A simple charcuterie board can be a beautiful way to serve meats, cheeses and other finger foods at a party, for a snack or an easy way to serve a fun family meal.
The first thing most people think of when hearing of a charcuterie board is party food. A charcuterie board is a great way to display a variety of food in an eye-appealing way at a party. These boards can also be an easy and fun way to put lunch or dinner on the table for your family.
Simple Charcuterie Board
Charcuterie boards can be as cheap and simple or as complex and fancy as you would like. We enjoy creating a board with the kids help so they are even more eager to eat!
Smoked meats like salami and a variety of cheeses are found on traditional charcuterie boards, but we have learned to be creative to build a board that everyone in our family can enjoy.
Don’t limit yourself to tradition when building a board. Crackers, pretzels, grapes, oranges, apples, sliced peppers, celery, tomatoes, cucumbers, pickles, olives, candies, marshmallows and other small dessert items. Combining salami and cream cheese to make Salami Roll-Ups also makes a great addition as do our flavored Spicy Pretzels.
The best charcuterie board for kids and our family has a 3 to 4 smoked meats like salami, pepperoni and beef sticks, 3 to 4 cheeses like mozzarella sticks, swiss, Colby and cheddar served alongside 2 fruits and 2 vegetables. We love to garnish the tray or fill in the holes with gummies or small individually wrapped pieces of chocolate candy.
Begin building the board in the center with foods you have the biggest volume of. Work from the center out and put smaller items that you just have a few of around the edges.
Allow for 2 to 3 ounces of meat, 3 ounces of cheese, 1/2 cup of crackers and 1 cup combined of fruit and vegetables per person when creating a board for a meal. Smaller quantities work well for an appetizer.
Ever since the kids have been in hybrid mode schooling and home a lot more we’ve been looking for more easy dinner ideas for the kids and the family.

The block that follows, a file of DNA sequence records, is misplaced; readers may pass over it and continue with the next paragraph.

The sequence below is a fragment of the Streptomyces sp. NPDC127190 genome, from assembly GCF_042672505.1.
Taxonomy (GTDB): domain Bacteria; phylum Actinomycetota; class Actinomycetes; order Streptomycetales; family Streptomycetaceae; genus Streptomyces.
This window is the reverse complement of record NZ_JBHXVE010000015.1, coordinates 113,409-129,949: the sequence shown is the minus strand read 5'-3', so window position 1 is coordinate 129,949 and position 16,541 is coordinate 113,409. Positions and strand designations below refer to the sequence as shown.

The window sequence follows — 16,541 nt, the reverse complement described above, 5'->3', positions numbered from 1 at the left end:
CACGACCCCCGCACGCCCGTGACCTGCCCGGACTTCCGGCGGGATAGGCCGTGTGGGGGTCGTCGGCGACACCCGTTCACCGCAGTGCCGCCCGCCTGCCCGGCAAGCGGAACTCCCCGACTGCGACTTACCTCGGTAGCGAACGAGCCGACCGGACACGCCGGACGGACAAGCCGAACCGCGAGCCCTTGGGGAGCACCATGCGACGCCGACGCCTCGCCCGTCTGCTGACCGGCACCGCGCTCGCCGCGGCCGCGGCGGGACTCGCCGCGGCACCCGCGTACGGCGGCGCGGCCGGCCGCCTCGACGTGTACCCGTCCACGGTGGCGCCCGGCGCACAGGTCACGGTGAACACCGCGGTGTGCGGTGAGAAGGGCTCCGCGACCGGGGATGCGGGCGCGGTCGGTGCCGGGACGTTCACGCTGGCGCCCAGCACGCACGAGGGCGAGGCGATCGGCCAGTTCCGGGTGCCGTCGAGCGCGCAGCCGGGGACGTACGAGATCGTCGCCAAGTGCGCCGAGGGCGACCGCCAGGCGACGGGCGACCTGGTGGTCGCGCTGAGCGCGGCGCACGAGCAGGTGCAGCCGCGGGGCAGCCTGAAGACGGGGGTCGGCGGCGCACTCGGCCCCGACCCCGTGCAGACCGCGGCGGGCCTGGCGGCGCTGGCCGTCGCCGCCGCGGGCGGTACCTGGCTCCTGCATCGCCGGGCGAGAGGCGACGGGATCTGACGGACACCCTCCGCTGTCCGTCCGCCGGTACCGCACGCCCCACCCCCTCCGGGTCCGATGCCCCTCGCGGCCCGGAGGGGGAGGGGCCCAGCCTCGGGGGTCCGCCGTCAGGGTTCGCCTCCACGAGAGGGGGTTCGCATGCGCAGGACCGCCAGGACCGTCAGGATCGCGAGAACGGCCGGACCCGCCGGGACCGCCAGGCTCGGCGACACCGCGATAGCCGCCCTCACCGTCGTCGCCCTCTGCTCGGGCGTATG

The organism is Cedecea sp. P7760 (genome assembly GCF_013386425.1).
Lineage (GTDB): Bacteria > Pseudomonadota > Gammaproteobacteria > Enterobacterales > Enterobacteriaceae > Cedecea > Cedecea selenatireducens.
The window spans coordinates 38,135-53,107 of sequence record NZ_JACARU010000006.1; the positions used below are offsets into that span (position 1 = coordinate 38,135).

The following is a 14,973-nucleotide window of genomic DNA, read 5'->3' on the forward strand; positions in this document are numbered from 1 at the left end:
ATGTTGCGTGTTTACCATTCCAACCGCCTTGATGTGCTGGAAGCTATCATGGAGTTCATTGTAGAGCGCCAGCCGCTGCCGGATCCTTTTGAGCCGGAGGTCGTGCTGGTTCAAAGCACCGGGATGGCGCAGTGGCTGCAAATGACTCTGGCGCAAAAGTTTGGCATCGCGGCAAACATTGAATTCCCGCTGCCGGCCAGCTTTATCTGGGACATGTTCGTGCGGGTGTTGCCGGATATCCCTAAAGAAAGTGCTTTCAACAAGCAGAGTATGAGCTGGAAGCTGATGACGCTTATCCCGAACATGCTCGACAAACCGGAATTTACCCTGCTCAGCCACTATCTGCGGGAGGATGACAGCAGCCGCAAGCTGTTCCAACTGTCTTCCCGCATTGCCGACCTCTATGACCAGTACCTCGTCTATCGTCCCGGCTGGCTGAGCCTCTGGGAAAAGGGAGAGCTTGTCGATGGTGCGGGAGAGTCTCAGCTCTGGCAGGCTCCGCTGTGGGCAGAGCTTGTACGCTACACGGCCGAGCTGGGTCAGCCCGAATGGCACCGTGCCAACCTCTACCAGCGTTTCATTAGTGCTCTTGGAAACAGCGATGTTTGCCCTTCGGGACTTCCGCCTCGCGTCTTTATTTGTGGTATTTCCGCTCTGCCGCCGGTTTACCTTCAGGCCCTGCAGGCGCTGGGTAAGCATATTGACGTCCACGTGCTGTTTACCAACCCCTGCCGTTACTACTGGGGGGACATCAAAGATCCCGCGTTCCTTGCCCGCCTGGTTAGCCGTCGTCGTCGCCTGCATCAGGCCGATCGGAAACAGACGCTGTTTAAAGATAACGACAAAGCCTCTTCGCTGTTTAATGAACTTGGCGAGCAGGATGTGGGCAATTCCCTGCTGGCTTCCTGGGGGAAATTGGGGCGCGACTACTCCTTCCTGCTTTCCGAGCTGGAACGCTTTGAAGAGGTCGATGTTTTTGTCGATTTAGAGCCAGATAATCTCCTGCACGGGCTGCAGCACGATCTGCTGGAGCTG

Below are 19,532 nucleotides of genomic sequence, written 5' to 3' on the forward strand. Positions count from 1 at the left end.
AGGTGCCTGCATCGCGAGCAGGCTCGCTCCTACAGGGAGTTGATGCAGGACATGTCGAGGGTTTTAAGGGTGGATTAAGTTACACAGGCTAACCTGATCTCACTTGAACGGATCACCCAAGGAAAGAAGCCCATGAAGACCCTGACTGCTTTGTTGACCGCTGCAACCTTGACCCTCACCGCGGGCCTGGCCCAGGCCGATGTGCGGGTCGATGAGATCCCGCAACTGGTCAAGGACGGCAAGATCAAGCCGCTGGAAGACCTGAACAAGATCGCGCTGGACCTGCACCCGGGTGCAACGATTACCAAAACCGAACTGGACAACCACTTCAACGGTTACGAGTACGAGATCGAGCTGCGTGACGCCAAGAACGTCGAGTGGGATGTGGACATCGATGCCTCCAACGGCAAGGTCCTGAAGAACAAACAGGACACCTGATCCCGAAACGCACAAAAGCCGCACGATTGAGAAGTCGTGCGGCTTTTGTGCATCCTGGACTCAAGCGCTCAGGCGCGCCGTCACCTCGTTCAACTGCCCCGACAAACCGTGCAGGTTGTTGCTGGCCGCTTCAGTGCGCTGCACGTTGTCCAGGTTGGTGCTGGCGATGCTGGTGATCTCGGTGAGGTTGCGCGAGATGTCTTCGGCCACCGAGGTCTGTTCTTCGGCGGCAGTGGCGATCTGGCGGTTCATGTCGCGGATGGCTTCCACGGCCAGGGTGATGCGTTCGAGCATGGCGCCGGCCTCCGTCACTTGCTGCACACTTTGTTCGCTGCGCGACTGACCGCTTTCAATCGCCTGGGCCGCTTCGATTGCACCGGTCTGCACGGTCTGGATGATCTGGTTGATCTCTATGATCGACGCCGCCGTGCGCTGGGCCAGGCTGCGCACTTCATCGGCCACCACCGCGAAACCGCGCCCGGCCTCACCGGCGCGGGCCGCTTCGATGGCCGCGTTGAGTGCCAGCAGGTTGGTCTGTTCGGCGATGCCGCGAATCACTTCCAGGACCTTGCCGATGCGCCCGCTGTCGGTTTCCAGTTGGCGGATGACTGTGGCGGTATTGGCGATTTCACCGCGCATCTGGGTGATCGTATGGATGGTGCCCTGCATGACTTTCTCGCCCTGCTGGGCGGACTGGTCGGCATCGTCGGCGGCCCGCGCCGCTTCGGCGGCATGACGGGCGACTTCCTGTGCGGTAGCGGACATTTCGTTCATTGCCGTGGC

Our first charcuterie board is pictured here and has been the most fun our family has had eating lunch in quite a while.
What is a Charcuterie Board
A charcuterie board started as a board decorated beautifully with fancy cheeses and smoked meats, but has become a more casual board that can include your favorite deli meats, cheese, fruit, vegetables and even dessert.
A variety of food are arranged in an eye appealing manner on a wooden cutting board or any wooden board to create a charcuterie board.
Charcuterie is pronounced shaar·koo·tr·ee or shar·ku·tuh·ree and sounds much more difficult to create than it actually is.
The biggest difference in a traditional Fruit Tray or Vegetable Tray and a Charcuterie board is that a wider variety of foods are served on a wooden or marble board. Charcuterie boards are a modern trend that is growing in popularity.
Make a Special Valentine’s Day Board
A fun way to build holiday charcuterie boards is by choosing a color scheme and a purpose. We made a lunch tray for Valentine’s Day with red and white foods and accented with a few pieces of candy wrapped in silver foil.
We like to peruse the grocery store for red and white foods like:
- Grape or cherry tomatoes
- Red peppers
- Beef sticks
- Mini marshmallows
- Pink or red gummies
- Red heart shaped candy
- Pink and white animal crackers
- Strawberry (light red) or raspberry (pink) yogurt dipped pretzels